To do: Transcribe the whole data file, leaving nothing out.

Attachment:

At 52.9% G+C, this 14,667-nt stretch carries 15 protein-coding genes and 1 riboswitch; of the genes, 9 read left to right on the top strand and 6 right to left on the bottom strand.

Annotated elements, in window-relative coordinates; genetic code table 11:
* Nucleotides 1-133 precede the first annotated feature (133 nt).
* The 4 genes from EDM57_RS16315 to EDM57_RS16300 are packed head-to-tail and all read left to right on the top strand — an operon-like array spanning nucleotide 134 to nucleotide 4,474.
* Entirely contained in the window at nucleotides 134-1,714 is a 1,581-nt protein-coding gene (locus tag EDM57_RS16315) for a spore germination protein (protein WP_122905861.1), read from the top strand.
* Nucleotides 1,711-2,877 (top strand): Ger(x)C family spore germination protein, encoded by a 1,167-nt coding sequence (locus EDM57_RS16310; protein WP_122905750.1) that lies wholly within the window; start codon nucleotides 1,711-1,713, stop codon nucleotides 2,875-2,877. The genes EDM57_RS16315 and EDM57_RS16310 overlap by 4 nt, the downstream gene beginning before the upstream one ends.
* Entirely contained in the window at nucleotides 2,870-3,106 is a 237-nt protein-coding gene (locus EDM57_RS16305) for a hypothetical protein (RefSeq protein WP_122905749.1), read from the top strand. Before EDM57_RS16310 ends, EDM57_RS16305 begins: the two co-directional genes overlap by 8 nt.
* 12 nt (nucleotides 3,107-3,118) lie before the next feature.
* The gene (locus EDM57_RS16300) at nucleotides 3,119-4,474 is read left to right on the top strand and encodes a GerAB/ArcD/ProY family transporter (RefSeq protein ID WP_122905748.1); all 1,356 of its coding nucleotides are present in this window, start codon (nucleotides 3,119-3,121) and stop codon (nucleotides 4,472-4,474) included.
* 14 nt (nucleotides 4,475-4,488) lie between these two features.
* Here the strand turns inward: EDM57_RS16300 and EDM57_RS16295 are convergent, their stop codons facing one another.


At 52.9% G+C, this 14,667-nt stretch carries 15 protein-coding genes and 1 riboswitch; of the genes, 9 read left to right on the top strand and 6 right to left on the bottom strand.

Annotated elements, in window-relative coordinates; genetic code table 11:
* Nucleotides 1-133 precede the first annotated feature (133 nt).
* The 4 genes from EDM57_RS16315 to EDM57_RS16300 are packed head-to-tail and all read left to right on the top strand — an operon-like array spanning nucleotide 134 to nucleotide 4,474.
* Entirely contained in the window at nucleotides 134-1,714 is a 1,581-nt protein-coding gene (locus tag EDM57_RS16315) for a spore germination protein (protein WP_122905861.1), read from the top strand.
* Nucleotides 1,711-2,877 (top strand): Ger(x)C family spore germination protein, encoded by a 1,167-nt coding sequence (locus EDM57_RS16310; protein WP_122905750.1) that lies wholly within the window; start codon nucleotides 1,711-1,713, stop codon nucleotides 2,875-2,877. The genes EDM57_RS16315 and EDM57_RS16310 overlap by 4 nt, the downstream gene beginning before the upstream one ends.
* Entirely contained in the window at nucleotides 2,870-3,106 is a 237-nt protein-coding gene (locus EDM57_RS16305) for a hypothetical protein (RefSeq protein WP_122905749.1), read from the top strand. Before EDM57_RS16310 ends, EDM57_RS16305 begins: the two co-directional genes overlap by 8 nt.
* 12 nt (nucleotides 3,107-3,118) lie before the next feature.
* The gene (locus EDM57_RS16300) at nucleotides 3,119-4,474 is read left to right on the top strand and encodes a GerAB/ArcD/ProY family transporter (RefSeq protein ID WP_122905748.1); all 1,356 of its coding nucleotides are present in this window, start codon (nucleotides 3,119-3,121) and stop codon (nucleotides 4,472-4,474) included.
* 14 nt (nucleotides 4,475-4,488) lie between these two features.
* Here the strand turns inward: EDM57_RS16300 and EDM57_RS16295 are convergent, their stop codons facing one another.